Main Article: Enamels on Jewelry
Matched Victorian Buckle Bracelets with Taille d’Épargne.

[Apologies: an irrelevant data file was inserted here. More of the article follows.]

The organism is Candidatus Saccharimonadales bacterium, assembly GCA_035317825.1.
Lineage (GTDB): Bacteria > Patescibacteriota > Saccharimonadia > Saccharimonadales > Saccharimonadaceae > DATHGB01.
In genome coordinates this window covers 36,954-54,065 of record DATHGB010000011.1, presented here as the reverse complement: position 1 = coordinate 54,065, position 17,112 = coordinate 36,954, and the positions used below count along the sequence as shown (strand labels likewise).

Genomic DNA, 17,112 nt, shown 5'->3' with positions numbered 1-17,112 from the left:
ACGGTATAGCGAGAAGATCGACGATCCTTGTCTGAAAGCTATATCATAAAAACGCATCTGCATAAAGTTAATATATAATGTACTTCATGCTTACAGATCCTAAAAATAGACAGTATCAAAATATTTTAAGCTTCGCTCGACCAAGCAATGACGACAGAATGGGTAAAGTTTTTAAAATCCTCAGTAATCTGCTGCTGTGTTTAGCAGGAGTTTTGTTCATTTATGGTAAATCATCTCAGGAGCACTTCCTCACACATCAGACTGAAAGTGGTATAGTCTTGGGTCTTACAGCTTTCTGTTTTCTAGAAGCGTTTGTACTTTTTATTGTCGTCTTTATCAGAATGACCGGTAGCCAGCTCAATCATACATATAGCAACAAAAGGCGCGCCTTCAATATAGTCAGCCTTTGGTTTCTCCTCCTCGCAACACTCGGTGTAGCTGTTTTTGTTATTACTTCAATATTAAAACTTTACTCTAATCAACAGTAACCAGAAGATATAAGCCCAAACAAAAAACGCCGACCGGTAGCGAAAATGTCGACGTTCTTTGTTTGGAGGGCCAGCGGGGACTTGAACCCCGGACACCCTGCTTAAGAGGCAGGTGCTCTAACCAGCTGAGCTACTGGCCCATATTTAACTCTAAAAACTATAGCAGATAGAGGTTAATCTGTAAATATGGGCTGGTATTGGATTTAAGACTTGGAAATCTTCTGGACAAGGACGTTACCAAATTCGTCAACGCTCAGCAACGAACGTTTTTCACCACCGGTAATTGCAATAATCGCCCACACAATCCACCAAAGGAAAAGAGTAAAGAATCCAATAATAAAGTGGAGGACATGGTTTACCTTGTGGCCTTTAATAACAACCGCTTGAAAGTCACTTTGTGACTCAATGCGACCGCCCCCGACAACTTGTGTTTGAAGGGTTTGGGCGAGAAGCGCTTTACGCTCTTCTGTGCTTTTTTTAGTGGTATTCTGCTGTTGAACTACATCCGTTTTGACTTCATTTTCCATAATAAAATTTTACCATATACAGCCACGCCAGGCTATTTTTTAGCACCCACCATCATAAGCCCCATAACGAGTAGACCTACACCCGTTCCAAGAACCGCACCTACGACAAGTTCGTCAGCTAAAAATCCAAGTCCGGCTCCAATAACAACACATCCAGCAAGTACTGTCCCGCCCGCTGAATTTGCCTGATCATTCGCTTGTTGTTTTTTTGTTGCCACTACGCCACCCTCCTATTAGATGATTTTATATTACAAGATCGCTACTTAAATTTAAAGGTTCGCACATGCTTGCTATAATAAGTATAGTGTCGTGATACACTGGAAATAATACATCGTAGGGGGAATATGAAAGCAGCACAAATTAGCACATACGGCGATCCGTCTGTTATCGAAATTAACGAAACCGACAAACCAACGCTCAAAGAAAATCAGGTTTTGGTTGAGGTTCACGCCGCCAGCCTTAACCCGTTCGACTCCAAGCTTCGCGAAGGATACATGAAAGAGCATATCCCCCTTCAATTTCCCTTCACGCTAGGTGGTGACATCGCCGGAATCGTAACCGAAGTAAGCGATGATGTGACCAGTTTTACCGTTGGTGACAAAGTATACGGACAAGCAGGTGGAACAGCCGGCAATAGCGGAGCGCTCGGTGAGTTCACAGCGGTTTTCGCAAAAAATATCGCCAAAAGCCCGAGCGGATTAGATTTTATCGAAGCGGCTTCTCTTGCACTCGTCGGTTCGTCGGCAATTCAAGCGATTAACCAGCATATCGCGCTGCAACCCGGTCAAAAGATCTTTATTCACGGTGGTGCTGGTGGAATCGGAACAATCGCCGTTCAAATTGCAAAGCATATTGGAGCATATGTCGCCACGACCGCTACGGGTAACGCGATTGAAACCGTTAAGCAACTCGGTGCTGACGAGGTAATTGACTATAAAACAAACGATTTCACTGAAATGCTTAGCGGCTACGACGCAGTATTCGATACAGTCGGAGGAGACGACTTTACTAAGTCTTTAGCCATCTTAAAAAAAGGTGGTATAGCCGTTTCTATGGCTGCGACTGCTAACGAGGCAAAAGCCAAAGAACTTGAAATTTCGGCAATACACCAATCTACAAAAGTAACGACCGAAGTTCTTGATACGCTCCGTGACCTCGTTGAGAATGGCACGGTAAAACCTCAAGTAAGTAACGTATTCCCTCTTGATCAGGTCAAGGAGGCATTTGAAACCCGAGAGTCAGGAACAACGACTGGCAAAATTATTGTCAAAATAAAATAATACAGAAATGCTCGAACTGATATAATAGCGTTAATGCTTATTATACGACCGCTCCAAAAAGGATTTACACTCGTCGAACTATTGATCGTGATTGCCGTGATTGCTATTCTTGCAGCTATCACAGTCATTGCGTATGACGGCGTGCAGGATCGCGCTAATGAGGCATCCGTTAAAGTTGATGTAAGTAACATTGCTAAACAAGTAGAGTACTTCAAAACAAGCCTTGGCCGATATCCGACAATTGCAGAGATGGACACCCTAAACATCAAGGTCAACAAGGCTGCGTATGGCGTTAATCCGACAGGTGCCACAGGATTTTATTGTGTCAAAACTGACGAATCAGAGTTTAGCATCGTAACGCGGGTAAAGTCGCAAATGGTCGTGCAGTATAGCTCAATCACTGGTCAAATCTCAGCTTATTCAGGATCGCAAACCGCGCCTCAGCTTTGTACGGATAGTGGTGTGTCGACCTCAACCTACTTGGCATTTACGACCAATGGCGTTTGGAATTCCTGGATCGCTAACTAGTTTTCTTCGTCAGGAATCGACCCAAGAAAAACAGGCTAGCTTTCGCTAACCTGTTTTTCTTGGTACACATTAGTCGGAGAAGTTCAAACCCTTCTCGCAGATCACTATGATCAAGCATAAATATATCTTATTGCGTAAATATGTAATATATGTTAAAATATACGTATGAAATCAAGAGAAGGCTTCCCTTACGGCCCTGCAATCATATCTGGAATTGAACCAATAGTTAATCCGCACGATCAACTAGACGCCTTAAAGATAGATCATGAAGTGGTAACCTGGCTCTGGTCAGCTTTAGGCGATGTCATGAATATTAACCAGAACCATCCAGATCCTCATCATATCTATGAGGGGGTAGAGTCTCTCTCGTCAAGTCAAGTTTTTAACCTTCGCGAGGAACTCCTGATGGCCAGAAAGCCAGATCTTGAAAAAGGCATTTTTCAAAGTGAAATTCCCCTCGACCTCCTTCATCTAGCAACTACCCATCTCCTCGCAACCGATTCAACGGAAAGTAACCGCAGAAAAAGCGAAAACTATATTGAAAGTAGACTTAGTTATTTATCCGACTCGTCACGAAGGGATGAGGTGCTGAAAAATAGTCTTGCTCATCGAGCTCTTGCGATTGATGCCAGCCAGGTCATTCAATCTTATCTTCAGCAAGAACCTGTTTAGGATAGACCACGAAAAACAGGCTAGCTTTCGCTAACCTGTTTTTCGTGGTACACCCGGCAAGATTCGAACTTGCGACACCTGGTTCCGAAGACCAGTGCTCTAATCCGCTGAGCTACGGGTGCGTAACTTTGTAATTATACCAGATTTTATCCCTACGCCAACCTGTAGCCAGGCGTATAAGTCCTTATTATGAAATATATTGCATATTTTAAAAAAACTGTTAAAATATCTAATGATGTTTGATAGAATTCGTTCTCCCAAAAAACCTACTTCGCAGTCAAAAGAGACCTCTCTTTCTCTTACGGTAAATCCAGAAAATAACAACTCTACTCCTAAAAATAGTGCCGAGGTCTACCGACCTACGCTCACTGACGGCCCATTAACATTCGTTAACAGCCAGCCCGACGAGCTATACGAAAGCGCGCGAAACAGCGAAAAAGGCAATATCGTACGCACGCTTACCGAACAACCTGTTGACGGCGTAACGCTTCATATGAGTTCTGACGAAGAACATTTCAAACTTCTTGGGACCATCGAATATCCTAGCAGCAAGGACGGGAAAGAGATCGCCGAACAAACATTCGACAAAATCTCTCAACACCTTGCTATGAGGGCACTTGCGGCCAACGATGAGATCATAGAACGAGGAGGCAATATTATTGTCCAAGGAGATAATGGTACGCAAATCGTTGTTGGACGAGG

Taille d’épargne, sometimes referred to as black enamel tracery, translates from the French literally as “saving cut.” It is a variation of champlevé whereby engraved lines forming a design are incised into the metal and are filled with opaque enamel– usually black – like basse taille enameling but without the subtle depth variations. This technique was often used to decorate bracelets, watch cases, chatelaines and mourning jewelry. Taille d’épargne remained in vogue through the mid-1850s when it was mass produced by the Birmingham firms. The Birmingham style was imitated in the United States c.1860, but American taille d’épargne was employed on burnished or bloomed gold to highlight engraving. By the 1870s fashion turned to translucent enamel over engine-turned patterns (guilloche enamel.)